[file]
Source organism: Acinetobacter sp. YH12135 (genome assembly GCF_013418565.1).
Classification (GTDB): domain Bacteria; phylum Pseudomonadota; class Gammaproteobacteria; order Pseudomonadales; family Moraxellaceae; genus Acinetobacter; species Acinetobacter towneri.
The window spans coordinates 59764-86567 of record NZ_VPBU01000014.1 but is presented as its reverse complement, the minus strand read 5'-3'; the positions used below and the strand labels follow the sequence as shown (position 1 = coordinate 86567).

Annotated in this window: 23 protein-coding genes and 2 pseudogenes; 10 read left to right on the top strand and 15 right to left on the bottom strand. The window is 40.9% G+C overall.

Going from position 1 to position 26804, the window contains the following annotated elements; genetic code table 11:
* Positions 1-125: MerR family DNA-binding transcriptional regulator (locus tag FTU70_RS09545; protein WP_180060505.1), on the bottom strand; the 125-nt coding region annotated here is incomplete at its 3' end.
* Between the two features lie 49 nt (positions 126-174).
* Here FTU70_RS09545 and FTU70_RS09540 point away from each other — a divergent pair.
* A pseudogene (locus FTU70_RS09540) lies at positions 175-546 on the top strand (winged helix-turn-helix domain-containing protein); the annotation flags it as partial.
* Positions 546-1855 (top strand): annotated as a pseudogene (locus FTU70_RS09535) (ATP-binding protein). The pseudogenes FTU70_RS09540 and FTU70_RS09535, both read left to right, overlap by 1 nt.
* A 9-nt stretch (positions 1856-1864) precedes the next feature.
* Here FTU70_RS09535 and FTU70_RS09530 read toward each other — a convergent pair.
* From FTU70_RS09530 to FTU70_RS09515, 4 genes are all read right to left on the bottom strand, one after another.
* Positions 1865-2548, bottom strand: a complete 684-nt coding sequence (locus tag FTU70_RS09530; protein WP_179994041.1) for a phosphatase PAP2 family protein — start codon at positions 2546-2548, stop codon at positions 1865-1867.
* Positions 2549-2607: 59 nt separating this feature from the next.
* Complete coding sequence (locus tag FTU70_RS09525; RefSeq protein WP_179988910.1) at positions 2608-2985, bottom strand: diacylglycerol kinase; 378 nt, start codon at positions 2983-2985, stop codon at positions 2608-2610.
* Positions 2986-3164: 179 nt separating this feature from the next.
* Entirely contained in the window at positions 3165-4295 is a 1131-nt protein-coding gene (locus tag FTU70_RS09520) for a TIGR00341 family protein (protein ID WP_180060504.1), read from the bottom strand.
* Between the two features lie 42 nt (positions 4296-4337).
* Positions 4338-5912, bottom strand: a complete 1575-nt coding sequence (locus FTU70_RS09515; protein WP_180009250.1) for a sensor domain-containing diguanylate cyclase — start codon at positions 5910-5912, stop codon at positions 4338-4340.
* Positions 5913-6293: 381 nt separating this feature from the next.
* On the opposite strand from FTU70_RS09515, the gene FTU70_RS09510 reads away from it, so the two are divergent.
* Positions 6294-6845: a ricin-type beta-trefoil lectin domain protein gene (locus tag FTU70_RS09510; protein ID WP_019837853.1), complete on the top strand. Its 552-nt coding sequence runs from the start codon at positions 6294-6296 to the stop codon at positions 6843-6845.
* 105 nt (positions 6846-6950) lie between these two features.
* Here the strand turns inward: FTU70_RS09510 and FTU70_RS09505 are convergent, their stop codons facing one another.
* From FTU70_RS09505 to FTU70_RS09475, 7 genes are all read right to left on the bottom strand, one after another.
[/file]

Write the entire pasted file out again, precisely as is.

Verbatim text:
Source organism: Acinetobacter sp. YH12135 (genome assembly GCF_013418565.1).
Classification (GTDB): domain Bacteria; phylum Pseudomonadota; class Gammaproteobacteria; order Pseudomonadales; family Moraxellaceae; genus Acinetobacter; species Acinetobacter towneri.
The window spans coordinates 59764-86567 of record NZ_VPBU01000014.1 but is presented as its reverse complement, the minus strand read 5'-3'; the positions used below and the strand labels follow the sequence as shown (position 1 = coordinate 86567).

Annotated in this window: 23 protein-coding genes and 2 pseudogenes; 10 read left to right on the top strand and 15 right to left on the bottom strand. The window is 40.9% G+C overall.

Going from position 1 to position 26804, the window contains the following annotated elements; genetic code table 11:
* Positions 1-125: MerR family DNA-binding transcriptional regulator (locus tag FTU70_RS09545; protein WP_180060505.1), on the bottom strand; the 125-nt coding region annotated here is incomplete at its 3' end.
* Between the two features lie 49 nt (positions 126-174).
* Here FTU70_RS09545 and FTU70_RS09540 point away from each other — a divergent pair.
* A pseudogene (locus FTU70_RS09540) lies at positions 175-546 on the top strand (winged helix-turn-helix domain-containing protein); the annotation flags it as partial.
* Positions 546-1855 (top strand): annotated as a pseudogene (locus FTU70_RS09535) (ATP-binding protein). The pseudogenes FTU70_RS09540 and FTU70_RS09535, both read left to right, overlap by 1 nt.
* A 9-nt stretch (positions 1856-1864) precedes the next feature.
* Here FTU70_RS09535 and FTU70_RS09530 read toward each other — a convergent pair.
* From FTU70_RS09530 to FTU70_RS09515, 4 genes are all read right to left on the bottom strand, one after another.
* Positions 1865-2548, bottom strand: a complete 684-nt coding sequence (locus tag FTU70_RS09530; protein WP_179994041.1) for a phosphatase PAP2 family protein — start codon at positions 2546-2548, stop codon at positions 1865-1867.
* Positions 2549-2607: 59 nt separating this feature from the next.
* Complete coding sequence (locus tag FTU70_RS09525; RefSeq protein WP_179988910.1) at positions 2608-2985, bottom strand: diacylglycerol kinase; 378 nt, start codon at positions 2983-2985, stop codon at positions 2608-2610.
* Positions 2986-3164: 179 nt separating this feature from the next.
* Entirely contained in the window at positions 3165-4295 is a 1131-nt protein-coding gene (locus tag FTU70_RS09520) for a TIGR00341 family protein (protein ID WP_180060504.1), read from the bottom strand.
* Between the two features lie 42 nt (positions 4296-4337).
* Positions 4338-5912, bottom strand: a complete 1575-nt coding sequence (locus FTU70_RS09515; protein WP_180009250.1) for a sensor domain-containing diguanylate cyclase — start codon at positions 5910-5912, stop codon at positions 4338-4340.
* Positions 5913-6293: 381 nt separating this feature from the next.
* On the opposite strand from FTU70_RS09515, the gene FTU70_RS09510 reads away from it, so the two are divergent.
* Positions 6294-6845: a ricin-type beta-trefoil lectin domain protein gene (locus tag FTU70_RS09510; protein ID WP_019837853.1), complete on the top strand. Its 552-nt coding sequence runs from the start codon at positions 6294-6296 to the stop codon at positions 6843-6845.
* 105 nt (positions 6846-6950) lie between these two features.
* Here the strand turns inward: FTU70_RS09510 and FTU70_RS09505 are convergent, their stop codons facing one another.
* From FTU70_RS09505 to FTU70_RS09475, 7 genes are all read right to left on the bottom strand, one after another.